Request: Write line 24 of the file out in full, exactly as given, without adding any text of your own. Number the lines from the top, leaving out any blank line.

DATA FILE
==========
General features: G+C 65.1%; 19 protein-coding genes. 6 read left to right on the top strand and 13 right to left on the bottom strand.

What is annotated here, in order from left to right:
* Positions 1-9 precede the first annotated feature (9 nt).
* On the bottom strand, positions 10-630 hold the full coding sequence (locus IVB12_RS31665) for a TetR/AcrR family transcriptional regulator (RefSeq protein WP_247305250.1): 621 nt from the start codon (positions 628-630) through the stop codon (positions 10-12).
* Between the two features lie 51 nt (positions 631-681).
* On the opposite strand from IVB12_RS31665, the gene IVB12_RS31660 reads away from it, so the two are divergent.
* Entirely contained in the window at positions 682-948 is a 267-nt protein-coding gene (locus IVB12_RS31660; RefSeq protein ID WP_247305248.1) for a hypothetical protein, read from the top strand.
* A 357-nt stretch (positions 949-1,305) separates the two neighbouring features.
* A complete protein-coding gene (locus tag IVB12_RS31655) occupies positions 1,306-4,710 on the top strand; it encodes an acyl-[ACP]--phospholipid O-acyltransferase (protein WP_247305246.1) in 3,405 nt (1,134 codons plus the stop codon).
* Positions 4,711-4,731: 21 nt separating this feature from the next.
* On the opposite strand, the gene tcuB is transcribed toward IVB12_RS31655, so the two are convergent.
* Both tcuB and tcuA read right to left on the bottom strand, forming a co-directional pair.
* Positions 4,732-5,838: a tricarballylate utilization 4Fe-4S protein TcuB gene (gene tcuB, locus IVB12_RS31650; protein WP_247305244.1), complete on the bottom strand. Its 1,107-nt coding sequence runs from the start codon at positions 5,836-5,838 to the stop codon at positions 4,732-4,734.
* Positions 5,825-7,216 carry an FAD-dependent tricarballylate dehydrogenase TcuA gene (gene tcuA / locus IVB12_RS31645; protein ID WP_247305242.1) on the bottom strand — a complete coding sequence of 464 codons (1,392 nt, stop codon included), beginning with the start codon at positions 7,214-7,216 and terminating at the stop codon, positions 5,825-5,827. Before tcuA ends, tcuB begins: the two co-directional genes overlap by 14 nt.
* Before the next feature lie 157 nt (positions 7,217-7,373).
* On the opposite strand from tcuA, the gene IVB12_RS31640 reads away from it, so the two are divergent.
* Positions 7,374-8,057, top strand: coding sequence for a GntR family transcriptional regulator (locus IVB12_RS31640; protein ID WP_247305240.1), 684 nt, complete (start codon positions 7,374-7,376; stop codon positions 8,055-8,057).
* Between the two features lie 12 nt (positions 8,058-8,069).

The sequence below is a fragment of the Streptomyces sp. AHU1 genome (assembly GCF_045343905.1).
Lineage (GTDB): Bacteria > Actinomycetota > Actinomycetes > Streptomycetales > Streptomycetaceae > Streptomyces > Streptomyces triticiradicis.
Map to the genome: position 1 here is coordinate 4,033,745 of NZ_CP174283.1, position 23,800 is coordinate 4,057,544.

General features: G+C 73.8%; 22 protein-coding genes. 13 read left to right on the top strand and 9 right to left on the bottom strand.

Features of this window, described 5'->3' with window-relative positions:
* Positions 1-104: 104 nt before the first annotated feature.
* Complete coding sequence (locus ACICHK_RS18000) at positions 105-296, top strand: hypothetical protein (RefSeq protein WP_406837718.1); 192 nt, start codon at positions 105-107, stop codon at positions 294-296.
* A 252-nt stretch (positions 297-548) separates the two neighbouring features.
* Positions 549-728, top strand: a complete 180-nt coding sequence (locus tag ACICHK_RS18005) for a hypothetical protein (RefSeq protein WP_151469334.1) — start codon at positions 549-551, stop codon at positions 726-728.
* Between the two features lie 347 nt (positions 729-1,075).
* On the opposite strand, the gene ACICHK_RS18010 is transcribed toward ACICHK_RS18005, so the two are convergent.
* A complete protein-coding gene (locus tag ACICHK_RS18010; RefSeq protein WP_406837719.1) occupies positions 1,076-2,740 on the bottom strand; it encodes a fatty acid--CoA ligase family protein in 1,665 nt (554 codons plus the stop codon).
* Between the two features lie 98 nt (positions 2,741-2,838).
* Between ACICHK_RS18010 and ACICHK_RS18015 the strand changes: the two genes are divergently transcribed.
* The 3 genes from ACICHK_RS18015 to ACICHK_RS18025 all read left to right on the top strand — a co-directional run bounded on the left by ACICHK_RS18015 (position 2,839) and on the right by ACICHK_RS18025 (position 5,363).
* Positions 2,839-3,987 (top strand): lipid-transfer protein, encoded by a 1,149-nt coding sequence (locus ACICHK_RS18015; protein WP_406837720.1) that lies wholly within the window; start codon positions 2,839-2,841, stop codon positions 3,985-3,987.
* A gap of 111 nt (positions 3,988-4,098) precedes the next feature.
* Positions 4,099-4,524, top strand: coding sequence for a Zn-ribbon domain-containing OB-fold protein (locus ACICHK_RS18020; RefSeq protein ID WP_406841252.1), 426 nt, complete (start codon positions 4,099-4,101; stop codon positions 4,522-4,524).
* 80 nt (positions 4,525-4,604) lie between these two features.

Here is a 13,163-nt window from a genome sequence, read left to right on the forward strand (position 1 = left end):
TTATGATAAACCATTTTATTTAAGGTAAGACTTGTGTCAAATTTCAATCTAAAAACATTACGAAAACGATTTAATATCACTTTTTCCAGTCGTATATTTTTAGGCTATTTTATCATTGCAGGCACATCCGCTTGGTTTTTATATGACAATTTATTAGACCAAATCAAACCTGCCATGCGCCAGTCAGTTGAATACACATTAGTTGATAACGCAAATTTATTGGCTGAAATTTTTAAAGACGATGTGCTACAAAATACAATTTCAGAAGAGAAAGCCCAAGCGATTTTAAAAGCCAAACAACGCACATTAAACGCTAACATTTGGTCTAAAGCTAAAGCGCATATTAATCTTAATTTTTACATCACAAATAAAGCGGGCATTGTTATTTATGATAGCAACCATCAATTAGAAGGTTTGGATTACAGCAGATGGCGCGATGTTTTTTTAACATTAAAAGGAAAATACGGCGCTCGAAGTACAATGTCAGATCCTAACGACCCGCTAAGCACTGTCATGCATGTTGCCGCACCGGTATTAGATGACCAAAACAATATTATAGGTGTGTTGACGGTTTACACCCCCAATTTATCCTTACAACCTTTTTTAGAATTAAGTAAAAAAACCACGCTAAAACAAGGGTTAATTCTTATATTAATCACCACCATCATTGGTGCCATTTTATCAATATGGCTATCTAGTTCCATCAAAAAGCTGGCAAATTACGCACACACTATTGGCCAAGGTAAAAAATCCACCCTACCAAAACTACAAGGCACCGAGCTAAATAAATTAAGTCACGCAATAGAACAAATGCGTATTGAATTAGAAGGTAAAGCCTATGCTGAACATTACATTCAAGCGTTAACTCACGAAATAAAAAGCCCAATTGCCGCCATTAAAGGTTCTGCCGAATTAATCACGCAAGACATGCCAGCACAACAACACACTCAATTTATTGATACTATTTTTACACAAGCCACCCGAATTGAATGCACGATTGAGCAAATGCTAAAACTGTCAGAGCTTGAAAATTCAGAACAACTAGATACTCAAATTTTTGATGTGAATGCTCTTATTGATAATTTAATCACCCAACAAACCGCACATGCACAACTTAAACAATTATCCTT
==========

* Positions 1-104: 104 nt before the first annotated feature.